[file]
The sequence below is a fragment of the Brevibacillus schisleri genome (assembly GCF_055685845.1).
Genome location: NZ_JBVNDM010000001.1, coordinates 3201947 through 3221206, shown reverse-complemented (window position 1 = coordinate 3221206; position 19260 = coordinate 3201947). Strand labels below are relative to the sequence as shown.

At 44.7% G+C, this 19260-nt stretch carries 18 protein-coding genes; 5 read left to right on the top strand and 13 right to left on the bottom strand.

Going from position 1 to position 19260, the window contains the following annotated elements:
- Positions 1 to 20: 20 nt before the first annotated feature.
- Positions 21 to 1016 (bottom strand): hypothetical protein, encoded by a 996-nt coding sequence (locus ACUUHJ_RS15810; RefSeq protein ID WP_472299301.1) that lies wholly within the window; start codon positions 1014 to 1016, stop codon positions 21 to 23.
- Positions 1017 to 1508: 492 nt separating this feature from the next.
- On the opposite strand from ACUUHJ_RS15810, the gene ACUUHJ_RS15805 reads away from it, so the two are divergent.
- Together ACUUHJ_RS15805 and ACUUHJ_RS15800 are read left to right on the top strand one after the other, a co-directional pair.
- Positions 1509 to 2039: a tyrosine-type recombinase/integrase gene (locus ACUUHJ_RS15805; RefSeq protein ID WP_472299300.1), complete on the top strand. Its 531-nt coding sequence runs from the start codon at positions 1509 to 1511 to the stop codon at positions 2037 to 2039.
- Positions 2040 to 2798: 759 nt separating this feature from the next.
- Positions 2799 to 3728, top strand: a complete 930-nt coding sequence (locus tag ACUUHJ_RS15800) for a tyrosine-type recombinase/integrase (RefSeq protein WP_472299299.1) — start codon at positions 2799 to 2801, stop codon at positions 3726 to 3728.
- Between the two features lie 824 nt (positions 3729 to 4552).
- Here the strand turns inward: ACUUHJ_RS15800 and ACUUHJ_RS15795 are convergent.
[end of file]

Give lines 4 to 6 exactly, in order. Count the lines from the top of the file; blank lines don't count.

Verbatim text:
Going from position 1 to position 19260, the window contains the following annotated elements:
- Positions 1 to 20: 20 nt before the first annotated feature.
- Positions 21 to 1016 (bottom strand): hypothetical protein, encoded by a 996-nt coding sequence (locus ACUUHJ_RS15810; RefSeq protein ID WP_472299301.1) that lies wholly within the window; start codon positions 1014 to 1016, stop codon positions 21 to 23.